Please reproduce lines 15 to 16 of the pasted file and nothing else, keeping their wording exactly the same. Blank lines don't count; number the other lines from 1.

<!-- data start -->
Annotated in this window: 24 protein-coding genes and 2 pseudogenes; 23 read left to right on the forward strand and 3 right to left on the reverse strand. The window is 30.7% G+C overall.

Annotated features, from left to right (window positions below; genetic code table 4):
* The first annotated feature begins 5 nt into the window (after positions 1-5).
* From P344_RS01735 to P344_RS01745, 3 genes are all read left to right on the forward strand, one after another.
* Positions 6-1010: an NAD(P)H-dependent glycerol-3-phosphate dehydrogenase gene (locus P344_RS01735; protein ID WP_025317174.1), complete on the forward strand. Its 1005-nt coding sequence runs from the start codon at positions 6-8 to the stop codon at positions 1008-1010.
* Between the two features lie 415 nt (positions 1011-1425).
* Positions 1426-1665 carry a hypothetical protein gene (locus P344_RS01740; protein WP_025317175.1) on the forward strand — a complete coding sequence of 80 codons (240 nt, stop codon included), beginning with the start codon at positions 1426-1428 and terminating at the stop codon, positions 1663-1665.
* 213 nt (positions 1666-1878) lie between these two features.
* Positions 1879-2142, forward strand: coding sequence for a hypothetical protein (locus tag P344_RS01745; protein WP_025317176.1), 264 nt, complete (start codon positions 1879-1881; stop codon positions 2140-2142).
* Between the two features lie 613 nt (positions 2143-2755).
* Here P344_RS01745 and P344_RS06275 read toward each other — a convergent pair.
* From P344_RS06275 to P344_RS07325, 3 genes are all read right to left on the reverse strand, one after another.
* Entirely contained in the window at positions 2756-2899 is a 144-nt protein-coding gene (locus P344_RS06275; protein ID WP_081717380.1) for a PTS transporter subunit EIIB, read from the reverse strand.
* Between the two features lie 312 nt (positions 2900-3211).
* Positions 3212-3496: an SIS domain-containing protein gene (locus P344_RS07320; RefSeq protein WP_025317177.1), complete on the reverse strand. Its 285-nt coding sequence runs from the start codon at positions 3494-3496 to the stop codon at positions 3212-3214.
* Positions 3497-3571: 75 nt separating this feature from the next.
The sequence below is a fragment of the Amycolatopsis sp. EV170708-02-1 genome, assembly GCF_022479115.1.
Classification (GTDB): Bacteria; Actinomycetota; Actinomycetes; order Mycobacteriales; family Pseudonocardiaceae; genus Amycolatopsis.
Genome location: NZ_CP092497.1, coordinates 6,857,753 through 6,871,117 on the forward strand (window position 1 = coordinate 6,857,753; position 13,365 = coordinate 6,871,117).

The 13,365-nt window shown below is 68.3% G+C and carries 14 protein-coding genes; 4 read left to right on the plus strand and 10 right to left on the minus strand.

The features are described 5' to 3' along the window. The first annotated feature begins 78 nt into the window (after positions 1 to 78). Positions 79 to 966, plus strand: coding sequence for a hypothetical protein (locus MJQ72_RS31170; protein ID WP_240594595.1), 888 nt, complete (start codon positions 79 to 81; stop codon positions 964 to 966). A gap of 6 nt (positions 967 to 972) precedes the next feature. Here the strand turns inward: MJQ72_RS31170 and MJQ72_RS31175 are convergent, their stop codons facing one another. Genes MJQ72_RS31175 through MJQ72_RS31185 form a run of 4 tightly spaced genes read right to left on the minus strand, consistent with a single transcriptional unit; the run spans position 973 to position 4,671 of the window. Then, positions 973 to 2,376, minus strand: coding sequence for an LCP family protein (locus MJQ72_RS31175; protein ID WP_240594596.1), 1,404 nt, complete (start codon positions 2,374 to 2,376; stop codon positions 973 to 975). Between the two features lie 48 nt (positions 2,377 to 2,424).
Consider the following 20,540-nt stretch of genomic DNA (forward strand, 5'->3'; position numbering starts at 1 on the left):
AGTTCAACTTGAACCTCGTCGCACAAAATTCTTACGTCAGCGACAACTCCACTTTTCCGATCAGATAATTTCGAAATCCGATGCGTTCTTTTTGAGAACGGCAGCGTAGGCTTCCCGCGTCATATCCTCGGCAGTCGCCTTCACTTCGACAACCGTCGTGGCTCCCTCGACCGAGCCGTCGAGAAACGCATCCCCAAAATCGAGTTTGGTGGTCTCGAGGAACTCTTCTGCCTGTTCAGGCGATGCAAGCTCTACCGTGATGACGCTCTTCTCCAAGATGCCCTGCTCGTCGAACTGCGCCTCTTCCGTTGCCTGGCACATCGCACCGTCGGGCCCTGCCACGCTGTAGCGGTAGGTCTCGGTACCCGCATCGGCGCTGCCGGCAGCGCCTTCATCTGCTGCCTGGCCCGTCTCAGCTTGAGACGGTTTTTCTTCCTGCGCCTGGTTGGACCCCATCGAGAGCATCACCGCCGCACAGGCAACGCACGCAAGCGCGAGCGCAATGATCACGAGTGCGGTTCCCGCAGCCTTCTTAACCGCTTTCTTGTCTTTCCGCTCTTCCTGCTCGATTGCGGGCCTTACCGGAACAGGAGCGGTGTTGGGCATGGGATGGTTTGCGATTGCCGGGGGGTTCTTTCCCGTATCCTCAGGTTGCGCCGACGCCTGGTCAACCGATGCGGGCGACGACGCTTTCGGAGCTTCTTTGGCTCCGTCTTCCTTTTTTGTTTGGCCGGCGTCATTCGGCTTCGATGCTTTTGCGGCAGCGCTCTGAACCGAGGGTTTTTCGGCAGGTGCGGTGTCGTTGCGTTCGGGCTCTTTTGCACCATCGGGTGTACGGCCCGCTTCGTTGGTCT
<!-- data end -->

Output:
* Positions 3212-3496: an SIS domain-containing protein gene (locus P344_RS07320; RefSeq protein WP_025317177.1), complete on the reverse strand. Its 285-nt coding sequence runs from the start codon at positions 3494-3496 to the stop codon at positions 3212-3214.
* Positions 3497-3571: 75 nt separating this feature from the next.